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Feeding Rates of an Introduced Freshwater Gastropod Pomacea insularum on Native and Nonindigenous Aquatic Plants in Florida

Pomacea insularum (Gastropoda: Ampullariidae) is a common, nonindigenous species in many parts of the world and an important consumer of aquatic macrophytes. We conducted laboratory trials to quantify the rates of consumption of native and nonindigenous aquatic plants in Florida, where this snail has been introduced. Twenty-two freshwater plant and alga species were presented to nave P. insularum in laboratory trials, using single-snail replicates and simultaneous (no-snail) controls. Pomacea insularum damaged >50% of the replicate plants of 16 species; for 14 of these we calculated ash-free dry weight-specific feeding rates of P. insularum. The most heavily consumed plants were two native species: Limnobium spongia (0.744 g/g/d) and Chara sp. (0.478 g/g/d). Nonindigenous Panicum repens (0.306 g/g/d), Hydrilla verticillata (0.292 g/g/d) and Ceratophyllum demersum (0.254 g/g/d); and native Sagittaria latifolia (0.257 g/g/d), Najas guadalupensis (0.225 g/g/d) and Vallisneria americana (0.207 g/g/d) were also heavily consumed. Nonindigenous Eichhornia crassipes was consumed at a lower rate (0.053 g/g/d) while nonindigenous Colocasia esculenta and Pistia stratiotes were not consumed at detectable levels. Our results suggest that P. insularum cannot be relied upon as a biological control agent for nonindigenous plants and may heavily impact native macrophytes.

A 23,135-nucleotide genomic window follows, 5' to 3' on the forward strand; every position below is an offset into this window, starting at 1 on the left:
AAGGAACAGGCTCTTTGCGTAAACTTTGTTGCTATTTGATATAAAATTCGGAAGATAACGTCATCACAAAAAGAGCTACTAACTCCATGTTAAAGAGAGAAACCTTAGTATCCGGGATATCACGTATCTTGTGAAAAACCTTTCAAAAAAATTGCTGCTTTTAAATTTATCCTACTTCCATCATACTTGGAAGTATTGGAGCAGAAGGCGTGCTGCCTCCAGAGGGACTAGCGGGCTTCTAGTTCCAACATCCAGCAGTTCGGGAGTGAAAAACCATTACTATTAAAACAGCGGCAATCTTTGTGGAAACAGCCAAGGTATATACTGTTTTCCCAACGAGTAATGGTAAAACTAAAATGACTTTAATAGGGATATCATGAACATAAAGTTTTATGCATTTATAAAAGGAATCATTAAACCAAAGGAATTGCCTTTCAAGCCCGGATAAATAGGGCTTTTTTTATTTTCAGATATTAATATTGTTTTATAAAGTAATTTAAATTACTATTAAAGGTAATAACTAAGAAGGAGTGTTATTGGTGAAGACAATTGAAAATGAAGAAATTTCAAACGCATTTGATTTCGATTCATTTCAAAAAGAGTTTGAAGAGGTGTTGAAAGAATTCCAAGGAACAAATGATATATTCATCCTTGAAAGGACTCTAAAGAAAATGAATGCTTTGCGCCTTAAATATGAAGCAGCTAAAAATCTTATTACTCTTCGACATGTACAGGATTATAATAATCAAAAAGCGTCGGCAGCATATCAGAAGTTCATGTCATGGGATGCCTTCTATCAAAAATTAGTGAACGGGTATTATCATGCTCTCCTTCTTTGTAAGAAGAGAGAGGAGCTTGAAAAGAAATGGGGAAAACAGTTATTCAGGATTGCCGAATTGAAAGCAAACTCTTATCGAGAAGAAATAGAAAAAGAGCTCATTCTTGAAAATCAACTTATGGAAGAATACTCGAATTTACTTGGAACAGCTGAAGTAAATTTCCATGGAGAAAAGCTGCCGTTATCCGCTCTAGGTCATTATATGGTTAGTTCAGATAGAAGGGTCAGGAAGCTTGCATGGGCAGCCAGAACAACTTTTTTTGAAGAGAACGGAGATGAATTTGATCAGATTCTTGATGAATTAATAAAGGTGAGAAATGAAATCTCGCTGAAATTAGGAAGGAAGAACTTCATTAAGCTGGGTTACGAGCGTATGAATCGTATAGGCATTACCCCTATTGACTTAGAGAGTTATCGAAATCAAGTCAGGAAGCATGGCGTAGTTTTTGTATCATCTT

Publisher - Oxford Journals

Subjects - Gastropod, Pomacea insularum; Non-indigenous Aquatic Species (NAS)


Citation: Baker P, Zimmanck F, Baker SM. 2010. Feeding Rates of an Introduced Freshwater Gastropod Pomacea insularum on Native and Nonindigenous Aquatic Plants in Florida. Journal of Molluscan Studies; 76(2):138-143 http://dx.doi.org/10.1093/mollus/eyp050